Canada’s largest cellphone carriers got clearance from the Federal Court of Appeal to challenge a provision written into the country’s new wireless code that would allow some customers to ditch three-year contracts ahead of term.
The group of carriers, which includes BCE Inc., Rogers Communications Inc., Telus Corp., Saskatchewan Telecommunications Holding Corp. and Manitoba Telecom Services Inc., is challenging measures that give the code “retrospective application” to wireless contracts signed before it takes effect on Dec. 2. The carriers allege the federal telecom regulator lacks the power to impose that rule on the industry.
(BCE owns a 15-per-cent stake in The Globe and Mail.)
On June 3, the Canadian Radio-television and Telecommunications Commission unveiled the final provisions of its code for the country’s $20-billion wireless industry. The regulator’s intent was to create a more “dynamic” marketplace by empowering consumers to shop the market for the best deals on a more frequent basis.
The code’s centrepiece sets a maximum of two years for the amortization of phones tied to a contract, which will effectively end new three-year contracts once the code takes effect – an outcome supported by consumer advocacy groups. Phones sold with wireless contracts are usually subsidized by the carriers.
Canadians who sign a wireless contract after Dec. 2 will be able to pay off the full cost of their subsidized smartphones within two years. While the CRTC said the code isn’t meant to be retroactive, the provisions are meant to apply to all contracts no later than June 3, 2015.
“If the Wireless Code decision applies to all contracts by 3 June 2015, then it will apply retrospectively and interfere with vested rights. Any contract that was entered into before 2 December 2013 and that terminates after 3 June 2015 will be subject to the Wireless Code,” reads the appellants’ notice of appeal dated Oct. 1.
“The effect of the application of the Wireless code to pre-existing contracts will be to override significant terms of these contracts. CRTC has no power to engage in retrospective rule-making or to interfere with vested rights.”
The crux of the problem, according to carriers, is that three-year contracts signed before Dec. 2, such as those entered into during the recent back-to-school season, would not expire until after June 3, 2015. Big carriers don’t want the code overriding the terms of pre-existing contracts because it would prevent them from recovering what they spent on smartphone subsidies on some contracts that expire after June 3, 2015.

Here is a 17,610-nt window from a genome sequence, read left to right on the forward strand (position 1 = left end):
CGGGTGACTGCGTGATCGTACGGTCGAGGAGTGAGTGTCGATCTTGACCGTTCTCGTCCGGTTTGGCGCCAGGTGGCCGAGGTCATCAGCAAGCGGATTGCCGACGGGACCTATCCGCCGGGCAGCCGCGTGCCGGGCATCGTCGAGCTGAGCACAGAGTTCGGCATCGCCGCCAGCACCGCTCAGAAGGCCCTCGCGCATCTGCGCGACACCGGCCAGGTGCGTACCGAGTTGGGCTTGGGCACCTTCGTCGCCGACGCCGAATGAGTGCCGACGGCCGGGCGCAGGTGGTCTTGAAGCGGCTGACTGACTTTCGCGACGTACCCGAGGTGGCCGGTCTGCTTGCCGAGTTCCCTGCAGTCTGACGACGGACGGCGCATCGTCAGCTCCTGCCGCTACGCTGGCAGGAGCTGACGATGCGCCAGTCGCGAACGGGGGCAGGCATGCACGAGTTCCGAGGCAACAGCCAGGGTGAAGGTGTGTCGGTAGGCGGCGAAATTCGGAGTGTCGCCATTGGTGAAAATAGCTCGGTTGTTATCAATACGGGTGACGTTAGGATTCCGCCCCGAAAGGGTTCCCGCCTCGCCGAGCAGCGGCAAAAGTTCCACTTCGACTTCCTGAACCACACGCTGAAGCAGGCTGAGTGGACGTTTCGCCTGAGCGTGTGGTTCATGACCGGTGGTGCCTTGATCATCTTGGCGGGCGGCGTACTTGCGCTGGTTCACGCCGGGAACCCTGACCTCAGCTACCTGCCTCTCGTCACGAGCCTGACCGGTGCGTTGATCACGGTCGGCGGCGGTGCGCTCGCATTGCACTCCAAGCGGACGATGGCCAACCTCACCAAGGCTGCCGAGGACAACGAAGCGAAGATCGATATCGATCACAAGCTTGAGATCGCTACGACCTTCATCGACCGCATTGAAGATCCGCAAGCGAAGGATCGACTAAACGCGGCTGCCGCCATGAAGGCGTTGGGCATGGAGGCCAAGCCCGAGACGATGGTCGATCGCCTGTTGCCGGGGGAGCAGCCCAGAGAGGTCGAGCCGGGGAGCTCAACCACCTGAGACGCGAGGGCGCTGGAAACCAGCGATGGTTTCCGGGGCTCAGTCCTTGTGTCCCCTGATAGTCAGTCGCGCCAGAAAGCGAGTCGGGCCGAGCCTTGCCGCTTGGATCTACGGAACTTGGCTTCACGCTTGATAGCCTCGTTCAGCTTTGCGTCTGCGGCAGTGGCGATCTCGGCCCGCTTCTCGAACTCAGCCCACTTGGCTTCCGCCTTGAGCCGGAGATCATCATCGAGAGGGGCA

None of the allegations has been proven in court. The CRTC did not immediately respond to a request for comment.
The appellants have requested that the case, for which no hearing date has been set, be heard in Toronto. They are also seeking the costs of the appeal. The Federal Court of Appeal issued its order granting leave to appeal on Sept. 24.
There are numerous respondents named in the case, including new entrant carriers, consumer groups and individuals who participated in the CRTC’s public hearings on the code earlier this year.
Despite their legal challenge, many carriers have already begun adjusting their offers in anticipation of the move to two-year contracts. In an interview last week, CRTC chairman Jean-Pierre Blais did not comment on the carriers’ legal action, but did suggest those developments indicate the code is already benefiting consumers.
“When I look at what is happening in the market place and what carriers are currently offering, even though the code is not technically in force, they’re already making adjustments,” said Mr. Blais. “So, I think that the wireless code is already, in a sense, having an impact.”Report Typo/Error
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